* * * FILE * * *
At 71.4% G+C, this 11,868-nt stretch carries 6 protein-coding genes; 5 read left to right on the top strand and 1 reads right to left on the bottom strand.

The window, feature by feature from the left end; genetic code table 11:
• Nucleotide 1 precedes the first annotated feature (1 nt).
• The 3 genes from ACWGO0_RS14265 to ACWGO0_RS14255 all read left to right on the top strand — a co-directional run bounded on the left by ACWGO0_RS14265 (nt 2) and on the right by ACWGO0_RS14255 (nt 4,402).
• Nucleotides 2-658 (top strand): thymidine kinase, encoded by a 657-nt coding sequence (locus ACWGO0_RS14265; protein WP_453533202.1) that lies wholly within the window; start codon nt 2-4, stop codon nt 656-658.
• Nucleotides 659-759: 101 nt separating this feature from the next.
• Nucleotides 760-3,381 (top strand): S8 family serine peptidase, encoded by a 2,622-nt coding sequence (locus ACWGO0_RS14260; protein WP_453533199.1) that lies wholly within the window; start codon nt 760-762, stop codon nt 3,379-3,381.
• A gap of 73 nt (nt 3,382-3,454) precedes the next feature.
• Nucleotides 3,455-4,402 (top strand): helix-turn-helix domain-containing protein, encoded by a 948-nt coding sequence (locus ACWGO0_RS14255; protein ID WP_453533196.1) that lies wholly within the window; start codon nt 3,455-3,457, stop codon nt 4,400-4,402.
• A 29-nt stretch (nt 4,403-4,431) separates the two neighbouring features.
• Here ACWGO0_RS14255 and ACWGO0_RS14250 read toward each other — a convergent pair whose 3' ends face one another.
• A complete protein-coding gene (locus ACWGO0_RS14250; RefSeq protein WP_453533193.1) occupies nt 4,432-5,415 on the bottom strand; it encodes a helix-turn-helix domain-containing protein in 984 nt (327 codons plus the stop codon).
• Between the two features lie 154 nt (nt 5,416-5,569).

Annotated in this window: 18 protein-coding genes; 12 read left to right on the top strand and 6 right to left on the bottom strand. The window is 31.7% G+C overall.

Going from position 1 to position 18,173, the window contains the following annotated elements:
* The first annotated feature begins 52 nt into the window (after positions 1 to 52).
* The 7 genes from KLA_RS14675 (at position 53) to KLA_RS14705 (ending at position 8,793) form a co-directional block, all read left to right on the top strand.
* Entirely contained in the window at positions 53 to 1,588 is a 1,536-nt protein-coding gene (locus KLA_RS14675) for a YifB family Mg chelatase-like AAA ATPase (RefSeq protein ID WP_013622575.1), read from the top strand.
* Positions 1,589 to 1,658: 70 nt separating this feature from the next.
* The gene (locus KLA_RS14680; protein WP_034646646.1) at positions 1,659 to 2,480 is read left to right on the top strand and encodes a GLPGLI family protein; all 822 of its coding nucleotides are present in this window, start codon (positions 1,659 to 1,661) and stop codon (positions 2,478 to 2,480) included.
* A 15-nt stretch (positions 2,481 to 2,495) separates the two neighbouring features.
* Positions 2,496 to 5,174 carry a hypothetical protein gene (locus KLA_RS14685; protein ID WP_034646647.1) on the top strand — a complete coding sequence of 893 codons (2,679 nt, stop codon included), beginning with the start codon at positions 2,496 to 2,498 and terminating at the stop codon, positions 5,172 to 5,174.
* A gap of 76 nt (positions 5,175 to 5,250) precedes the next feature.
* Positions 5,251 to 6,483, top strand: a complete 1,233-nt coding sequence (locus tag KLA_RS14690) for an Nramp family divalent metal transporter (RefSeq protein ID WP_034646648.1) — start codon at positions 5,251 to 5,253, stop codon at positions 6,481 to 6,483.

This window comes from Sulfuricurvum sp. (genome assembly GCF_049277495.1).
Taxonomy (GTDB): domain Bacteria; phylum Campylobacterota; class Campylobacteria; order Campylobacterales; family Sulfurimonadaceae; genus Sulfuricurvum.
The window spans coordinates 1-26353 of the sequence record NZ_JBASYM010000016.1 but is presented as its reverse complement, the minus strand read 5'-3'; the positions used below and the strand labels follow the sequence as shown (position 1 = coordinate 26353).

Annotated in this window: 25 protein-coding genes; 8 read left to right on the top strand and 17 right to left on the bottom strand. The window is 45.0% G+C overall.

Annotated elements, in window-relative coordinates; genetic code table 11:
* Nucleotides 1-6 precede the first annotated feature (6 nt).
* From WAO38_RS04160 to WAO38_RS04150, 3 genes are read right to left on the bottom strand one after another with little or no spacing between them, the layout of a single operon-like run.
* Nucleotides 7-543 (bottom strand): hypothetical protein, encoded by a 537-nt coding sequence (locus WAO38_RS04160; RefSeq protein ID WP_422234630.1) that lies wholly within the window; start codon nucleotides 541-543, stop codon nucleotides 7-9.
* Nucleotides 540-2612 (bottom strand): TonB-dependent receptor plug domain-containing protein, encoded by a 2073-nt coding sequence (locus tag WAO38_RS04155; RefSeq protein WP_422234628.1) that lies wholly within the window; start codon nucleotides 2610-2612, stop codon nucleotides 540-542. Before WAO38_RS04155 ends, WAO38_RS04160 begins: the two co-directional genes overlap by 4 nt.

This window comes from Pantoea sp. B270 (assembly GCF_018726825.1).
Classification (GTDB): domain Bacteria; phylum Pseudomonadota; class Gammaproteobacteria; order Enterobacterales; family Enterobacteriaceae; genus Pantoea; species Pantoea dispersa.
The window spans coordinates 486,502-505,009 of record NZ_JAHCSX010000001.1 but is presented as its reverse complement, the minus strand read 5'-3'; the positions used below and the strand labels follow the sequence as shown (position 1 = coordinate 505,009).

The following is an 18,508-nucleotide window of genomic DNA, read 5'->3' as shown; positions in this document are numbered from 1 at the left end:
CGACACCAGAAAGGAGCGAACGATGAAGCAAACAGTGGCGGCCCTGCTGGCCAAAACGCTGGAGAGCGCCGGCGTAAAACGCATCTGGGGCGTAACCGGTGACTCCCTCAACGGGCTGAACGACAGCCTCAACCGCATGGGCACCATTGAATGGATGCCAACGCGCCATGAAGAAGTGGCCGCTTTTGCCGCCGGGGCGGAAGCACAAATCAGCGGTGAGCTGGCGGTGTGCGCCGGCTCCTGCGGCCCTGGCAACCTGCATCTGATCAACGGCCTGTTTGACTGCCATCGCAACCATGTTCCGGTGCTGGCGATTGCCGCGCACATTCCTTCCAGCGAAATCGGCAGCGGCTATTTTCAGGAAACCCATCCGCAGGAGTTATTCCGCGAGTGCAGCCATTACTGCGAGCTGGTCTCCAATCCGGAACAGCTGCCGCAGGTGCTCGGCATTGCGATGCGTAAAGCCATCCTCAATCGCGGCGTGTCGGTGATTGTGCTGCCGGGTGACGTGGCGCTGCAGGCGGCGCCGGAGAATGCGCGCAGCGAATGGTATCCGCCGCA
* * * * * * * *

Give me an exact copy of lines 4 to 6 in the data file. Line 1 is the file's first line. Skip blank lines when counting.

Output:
• The 3 genes from ACWGO0_RS14265 to ACWGO0_RS14255 all read left to right on the top strand — a co-directional run bounded on the left by ACWGO0_RS14265 (nt 2) and on the right by ACWGO0_RS14255 (nt 4,402).
• Nucleotides 2-658 (top strand): thymidine kinase, encoded by a 657-nt coding sequence (locus ACWGO0_RS14265; protein WP_453533202.1) that lies wholly within the window; start codon nt 2-4, stop codon nt 656-658.
• Nucleotides 659-759: 101 nt separating this feature from the next.